Sunday, January 12, 2014

Building a steering column

Awhile back, I bought the steering wheel from an Avanti. For those who aren't familiar with Studebakers, the Avanti was a fiberglassed-body car made as a last ditch effort to save Studebaker from their inevitable swan song.

The Avanti has a very particular style--I've found that people have strong reactions to them: either you love them or you hate them. I'll let you decide:

Personally, I didn't like the Avanti, at least not the whole thing, until I saw one in person. They're hard to capture in a picture, I guess. But I did really like a couple of things about them: the front end treatment is very futuristic, which I like, and the interior treatment is my favorite of all of the Studebakers. Plus they were offered with a couple of  supercharger options!

So, after quite a bit of trial and error involving multiple steering boxes and columns, I decided that, given my move to a newer steering box and the difficulty of adapting my existing steering wheel to the new setup while retaining all of the functionality (the horn, namely,) and because I didn't feel the styling of the GT Hawk wheel was a good match to my existing dash, I decided to use an Avanti steering wheel.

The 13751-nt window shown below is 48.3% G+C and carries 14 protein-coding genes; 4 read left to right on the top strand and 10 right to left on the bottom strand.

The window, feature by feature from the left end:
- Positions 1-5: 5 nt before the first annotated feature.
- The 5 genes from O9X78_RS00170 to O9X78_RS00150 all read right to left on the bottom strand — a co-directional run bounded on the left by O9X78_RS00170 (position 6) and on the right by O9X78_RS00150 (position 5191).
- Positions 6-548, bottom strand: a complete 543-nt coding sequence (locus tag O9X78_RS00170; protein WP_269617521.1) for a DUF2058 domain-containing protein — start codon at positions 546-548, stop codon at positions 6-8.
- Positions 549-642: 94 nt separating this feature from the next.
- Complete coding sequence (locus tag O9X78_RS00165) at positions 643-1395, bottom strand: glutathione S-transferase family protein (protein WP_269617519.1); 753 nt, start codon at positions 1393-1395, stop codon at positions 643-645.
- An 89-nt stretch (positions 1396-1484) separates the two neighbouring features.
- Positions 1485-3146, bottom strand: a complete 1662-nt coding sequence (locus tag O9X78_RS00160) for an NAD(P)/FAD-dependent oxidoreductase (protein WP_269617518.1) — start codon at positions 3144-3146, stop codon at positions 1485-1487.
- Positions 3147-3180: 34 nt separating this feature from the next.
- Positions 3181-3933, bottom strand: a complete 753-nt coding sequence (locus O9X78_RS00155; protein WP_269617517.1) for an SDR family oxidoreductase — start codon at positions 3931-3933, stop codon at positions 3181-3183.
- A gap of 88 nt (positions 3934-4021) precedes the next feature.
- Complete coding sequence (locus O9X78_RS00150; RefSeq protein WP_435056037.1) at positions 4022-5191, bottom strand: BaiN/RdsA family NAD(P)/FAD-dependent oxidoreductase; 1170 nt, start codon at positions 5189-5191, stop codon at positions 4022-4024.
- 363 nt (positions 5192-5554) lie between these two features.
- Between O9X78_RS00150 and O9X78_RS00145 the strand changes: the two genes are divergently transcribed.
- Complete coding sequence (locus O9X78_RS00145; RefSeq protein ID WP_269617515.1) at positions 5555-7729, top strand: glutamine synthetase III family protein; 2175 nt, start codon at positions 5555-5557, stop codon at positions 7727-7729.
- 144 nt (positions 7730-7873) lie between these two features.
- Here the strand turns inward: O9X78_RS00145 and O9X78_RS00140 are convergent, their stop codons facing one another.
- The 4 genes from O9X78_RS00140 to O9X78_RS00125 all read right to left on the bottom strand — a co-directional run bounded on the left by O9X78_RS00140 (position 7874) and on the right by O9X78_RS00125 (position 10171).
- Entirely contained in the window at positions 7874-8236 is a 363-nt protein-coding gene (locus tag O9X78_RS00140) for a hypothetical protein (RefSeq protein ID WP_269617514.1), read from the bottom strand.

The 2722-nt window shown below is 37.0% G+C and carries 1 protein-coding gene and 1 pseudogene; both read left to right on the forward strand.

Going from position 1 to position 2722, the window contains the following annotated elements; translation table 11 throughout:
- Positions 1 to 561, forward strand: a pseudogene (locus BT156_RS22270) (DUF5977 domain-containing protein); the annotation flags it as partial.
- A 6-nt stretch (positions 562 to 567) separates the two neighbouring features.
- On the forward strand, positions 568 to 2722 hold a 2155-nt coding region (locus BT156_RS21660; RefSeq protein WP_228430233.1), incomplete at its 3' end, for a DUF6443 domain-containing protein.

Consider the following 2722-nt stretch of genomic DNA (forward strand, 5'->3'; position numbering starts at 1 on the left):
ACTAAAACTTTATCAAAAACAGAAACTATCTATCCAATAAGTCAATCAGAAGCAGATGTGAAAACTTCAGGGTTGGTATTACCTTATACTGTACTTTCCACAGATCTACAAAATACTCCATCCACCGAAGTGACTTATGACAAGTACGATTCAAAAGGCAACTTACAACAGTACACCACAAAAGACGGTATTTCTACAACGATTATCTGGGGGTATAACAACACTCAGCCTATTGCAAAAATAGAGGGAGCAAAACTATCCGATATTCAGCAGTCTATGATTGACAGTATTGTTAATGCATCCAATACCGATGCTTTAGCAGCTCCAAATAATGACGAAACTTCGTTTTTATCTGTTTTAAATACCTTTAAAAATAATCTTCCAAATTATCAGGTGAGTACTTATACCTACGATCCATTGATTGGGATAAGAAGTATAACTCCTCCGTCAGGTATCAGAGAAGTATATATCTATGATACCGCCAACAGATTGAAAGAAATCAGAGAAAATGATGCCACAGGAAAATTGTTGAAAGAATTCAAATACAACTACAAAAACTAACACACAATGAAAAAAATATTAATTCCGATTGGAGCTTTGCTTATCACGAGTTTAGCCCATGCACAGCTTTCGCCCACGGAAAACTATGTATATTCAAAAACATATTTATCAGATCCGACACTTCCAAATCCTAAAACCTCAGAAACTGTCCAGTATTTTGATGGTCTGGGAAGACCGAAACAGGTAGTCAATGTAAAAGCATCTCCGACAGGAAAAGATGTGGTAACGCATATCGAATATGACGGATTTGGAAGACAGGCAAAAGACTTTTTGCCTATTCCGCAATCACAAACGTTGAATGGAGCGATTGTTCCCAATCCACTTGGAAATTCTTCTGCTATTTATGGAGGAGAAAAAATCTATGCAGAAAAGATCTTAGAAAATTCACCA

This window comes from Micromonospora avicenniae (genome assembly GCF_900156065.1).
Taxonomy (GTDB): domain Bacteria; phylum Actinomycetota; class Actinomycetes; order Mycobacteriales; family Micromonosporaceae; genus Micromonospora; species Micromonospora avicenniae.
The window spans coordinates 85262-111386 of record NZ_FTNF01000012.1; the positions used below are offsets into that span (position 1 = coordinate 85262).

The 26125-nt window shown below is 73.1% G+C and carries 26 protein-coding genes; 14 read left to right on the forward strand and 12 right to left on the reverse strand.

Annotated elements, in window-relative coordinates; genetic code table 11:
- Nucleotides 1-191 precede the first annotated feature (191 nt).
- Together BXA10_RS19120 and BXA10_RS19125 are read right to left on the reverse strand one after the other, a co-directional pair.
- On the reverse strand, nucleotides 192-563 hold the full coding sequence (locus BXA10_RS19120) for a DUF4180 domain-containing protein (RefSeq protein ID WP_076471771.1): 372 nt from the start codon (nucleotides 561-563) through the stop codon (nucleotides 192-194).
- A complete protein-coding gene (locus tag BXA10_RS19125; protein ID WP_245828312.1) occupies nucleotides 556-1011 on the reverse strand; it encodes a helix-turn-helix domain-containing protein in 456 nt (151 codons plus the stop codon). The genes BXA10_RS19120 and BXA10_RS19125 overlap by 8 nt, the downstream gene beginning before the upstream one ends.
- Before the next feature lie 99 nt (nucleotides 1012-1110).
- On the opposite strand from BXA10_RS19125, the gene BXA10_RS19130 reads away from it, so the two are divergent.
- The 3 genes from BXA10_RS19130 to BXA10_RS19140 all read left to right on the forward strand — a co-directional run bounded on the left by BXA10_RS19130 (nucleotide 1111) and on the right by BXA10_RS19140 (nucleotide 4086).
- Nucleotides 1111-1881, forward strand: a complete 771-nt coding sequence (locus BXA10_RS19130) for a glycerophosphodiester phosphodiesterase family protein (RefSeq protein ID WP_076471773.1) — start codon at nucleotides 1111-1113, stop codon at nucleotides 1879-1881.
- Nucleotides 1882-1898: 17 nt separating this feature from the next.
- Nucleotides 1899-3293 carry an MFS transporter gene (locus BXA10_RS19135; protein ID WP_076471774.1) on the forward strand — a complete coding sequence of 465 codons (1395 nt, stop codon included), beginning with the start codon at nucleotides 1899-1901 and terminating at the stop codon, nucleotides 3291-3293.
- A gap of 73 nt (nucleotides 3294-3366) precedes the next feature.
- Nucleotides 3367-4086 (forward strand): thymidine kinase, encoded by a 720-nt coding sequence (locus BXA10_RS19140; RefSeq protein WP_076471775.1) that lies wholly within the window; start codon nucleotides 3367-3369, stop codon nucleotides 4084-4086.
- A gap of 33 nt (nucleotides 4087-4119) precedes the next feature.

Because the Avanti uses a different mounting mechanism for the column and the steering shaft, it did involve a bit of modification.

Here the steering column is put in position for measurement--note that it does not extend over the top of the steering box; this is needed to hold the steering column in position.

So after measuring twice, I cut the end off of the GT Hawk Column that mates up to the top of the steering box.

All cleaned up and ready to weld
Welded in place with a series of spot welds:

After a brief clean up with a file, here it is in position (there's a clamp that fits over this to lock it in place):

And here it is bolted into position:

No worries, everything will be painted up to match the dash color
Now I just need to pull it back out and clean everything up and get it ready to paint. At least I was able to sit in the car and make zroom-zroom noises and have the steering wheel actually turn the front wheels.

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